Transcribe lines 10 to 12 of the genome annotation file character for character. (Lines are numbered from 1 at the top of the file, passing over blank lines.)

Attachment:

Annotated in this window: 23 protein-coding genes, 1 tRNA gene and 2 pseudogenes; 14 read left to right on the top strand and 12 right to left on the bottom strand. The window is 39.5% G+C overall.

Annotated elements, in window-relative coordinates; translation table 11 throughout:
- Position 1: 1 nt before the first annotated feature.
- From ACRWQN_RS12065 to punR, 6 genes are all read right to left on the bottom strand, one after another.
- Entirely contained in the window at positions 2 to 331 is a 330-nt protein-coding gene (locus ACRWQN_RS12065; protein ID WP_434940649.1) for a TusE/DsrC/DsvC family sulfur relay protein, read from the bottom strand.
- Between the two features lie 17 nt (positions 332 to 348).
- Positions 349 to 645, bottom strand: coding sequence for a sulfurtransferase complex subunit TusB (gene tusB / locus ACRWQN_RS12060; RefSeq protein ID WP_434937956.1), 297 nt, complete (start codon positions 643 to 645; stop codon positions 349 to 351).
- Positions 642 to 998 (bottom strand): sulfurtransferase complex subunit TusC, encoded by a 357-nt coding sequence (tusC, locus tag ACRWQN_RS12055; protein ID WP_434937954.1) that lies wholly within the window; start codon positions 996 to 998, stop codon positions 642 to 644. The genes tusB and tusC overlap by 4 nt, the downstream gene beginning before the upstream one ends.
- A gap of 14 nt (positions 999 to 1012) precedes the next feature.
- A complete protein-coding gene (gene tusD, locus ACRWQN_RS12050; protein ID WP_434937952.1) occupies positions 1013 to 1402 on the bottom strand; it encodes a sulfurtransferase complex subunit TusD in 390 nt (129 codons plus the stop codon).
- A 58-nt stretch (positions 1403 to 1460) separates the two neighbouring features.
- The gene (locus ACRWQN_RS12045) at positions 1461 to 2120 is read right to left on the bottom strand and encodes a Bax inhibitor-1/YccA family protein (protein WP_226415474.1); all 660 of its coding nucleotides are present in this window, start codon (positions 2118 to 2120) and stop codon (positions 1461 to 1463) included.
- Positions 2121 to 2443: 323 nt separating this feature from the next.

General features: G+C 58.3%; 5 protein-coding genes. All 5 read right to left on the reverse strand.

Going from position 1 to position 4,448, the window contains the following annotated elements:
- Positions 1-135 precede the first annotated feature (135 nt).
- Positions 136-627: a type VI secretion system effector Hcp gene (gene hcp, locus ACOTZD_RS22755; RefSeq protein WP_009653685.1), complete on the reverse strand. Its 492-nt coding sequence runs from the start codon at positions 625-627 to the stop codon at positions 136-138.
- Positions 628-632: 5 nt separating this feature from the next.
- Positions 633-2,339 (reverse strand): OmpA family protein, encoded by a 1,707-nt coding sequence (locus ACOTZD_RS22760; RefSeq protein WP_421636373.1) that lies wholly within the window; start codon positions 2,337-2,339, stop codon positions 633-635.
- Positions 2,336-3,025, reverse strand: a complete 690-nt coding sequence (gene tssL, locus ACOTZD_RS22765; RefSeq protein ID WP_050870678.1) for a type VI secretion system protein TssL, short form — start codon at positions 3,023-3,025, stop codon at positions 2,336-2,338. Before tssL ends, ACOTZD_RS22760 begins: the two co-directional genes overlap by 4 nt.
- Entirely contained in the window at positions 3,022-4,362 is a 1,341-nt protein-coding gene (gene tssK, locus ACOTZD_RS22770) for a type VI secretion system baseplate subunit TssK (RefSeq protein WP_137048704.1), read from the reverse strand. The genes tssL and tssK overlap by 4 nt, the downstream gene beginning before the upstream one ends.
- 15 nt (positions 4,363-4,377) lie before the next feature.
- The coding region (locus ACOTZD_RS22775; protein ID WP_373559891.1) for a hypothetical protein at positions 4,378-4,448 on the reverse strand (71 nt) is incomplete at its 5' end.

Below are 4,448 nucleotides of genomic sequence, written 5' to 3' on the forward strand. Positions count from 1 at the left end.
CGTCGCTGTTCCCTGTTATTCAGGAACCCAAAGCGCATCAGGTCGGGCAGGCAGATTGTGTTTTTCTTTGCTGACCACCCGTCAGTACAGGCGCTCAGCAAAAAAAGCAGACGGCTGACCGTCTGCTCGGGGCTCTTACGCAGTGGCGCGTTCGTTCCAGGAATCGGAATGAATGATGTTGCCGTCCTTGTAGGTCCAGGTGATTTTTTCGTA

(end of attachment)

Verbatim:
- A complete protein-coding gene (gene tusD, locus ACRWQN_RS12050; protein ID WP_434937952.1) occupies positions 1013 to 1402 on the bottom strand; it encodes a sulfurtransferase complex subunit TusD in 390 nt (129 codons plus the stop codon).
- A 58-nt stretch (positions 1403 to 1460) separates the two neighbouring features.
- The gene (locus ACRWQN_RS12045) at positions 1461 to 2120 is read right to left on the bottom strand and encodes a Bax inhibitor-1/YccA family protein (protein WP_226415474.1); all 660 of its coding nucleotides are present in this window, start codon (positions 2118 to 2120) and stop codon (positions 1461 to 1463) included.